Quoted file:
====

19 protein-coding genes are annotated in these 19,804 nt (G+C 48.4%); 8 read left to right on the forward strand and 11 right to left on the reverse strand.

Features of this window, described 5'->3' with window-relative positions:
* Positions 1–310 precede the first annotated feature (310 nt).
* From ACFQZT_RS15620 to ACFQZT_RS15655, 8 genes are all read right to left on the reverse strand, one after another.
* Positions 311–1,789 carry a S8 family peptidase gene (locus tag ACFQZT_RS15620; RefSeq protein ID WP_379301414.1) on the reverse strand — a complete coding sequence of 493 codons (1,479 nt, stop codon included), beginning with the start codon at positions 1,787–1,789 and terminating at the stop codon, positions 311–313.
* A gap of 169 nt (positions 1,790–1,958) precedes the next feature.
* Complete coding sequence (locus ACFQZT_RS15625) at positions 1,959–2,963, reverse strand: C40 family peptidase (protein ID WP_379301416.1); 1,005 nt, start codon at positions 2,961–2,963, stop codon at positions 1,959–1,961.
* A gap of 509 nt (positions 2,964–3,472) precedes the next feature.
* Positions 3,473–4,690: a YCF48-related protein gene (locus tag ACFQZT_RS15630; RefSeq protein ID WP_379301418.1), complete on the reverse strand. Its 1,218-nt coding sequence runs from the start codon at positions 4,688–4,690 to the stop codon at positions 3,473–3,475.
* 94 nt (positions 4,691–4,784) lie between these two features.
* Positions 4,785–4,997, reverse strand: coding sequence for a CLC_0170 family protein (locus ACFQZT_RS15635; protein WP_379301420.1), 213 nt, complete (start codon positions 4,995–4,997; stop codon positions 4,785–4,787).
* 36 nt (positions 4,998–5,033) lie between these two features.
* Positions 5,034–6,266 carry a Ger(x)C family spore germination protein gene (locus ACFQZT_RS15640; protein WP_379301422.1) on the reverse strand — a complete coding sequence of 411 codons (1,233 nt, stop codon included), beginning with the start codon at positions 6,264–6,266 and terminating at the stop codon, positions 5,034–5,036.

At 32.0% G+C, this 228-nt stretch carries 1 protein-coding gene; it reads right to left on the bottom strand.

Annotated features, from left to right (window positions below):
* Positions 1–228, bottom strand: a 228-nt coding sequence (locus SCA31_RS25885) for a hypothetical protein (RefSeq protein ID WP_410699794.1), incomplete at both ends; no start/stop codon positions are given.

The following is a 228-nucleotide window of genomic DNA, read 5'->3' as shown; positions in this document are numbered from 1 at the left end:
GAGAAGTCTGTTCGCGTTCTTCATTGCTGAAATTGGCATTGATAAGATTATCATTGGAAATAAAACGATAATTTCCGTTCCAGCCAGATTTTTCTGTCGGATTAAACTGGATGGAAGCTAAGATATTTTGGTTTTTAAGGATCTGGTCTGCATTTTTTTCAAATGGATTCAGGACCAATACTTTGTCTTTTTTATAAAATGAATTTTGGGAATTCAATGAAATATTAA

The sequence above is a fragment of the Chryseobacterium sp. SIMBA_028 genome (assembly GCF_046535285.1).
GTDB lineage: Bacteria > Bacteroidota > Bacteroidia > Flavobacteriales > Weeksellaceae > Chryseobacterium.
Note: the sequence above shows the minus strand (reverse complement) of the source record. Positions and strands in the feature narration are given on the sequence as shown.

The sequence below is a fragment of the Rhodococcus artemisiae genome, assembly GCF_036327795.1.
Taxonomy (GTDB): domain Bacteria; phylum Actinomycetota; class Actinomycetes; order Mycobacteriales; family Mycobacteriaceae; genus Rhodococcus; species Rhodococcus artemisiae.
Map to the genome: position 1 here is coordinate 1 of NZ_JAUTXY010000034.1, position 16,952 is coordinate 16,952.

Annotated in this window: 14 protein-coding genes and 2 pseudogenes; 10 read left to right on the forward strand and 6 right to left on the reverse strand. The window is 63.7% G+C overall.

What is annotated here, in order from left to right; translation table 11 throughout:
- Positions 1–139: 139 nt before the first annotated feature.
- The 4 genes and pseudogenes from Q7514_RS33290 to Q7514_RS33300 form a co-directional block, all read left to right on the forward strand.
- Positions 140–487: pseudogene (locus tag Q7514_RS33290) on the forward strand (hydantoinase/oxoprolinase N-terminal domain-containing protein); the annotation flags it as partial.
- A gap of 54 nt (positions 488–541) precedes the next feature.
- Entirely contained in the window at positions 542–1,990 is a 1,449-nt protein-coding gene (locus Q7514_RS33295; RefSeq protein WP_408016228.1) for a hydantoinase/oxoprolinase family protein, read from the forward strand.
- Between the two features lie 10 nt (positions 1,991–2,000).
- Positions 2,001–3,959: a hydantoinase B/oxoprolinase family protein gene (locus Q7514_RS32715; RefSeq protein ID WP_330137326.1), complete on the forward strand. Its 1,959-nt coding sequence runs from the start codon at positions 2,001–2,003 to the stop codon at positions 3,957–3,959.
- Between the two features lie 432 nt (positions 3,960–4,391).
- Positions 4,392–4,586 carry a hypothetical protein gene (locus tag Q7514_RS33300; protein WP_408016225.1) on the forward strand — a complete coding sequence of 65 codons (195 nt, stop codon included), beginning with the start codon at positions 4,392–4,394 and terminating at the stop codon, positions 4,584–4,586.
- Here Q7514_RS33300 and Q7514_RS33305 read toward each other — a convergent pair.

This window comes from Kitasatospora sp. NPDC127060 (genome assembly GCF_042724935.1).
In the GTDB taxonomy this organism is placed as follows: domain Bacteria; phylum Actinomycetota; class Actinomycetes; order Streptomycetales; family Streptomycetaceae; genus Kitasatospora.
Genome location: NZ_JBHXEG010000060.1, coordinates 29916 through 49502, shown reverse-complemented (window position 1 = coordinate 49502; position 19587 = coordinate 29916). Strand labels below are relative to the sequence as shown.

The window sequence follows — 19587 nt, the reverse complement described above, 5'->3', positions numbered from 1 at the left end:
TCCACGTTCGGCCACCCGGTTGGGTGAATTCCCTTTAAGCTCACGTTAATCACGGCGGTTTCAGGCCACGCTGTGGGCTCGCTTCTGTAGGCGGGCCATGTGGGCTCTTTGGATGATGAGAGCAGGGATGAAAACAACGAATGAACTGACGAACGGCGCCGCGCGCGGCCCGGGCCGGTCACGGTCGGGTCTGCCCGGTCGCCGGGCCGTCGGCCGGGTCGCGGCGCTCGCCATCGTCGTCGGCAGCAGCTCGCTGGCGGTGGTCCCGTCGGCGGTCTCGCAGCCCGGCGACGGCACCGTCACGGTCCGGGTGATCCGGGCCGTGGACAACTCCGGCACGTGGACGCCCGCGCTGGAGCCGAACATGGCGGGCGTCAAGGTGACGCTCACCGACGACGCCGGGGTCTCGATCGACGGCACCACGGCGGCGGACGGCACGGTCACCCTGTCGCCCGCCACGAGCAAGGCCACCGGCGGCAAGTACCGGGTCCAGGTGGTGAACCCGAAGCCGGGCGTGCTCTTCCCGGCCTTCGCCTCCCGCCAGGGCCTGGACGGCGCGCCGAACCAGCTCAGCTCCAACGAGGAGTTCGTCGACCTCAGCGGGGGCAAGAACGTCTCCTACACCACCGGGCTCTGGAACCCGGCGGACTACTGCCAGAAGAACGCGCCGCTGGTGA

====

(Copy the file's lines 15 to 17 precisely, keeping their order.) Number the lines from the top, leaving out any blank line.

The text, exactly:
Annotated features, from left to right (window positions below):
* Positions 1–228, bottom strand: a 228-nt coding sequence (locus SCA31_RS25885) for a hypothetical protein (RefSeq protein ID WP_410699794.1), incomplete at both ends; no start/stop codon positions are given.

The following is a 228-nucleotide window of genomic DNA, read 5'->3' as shown; positions in this document are numbered from 1 at the left end: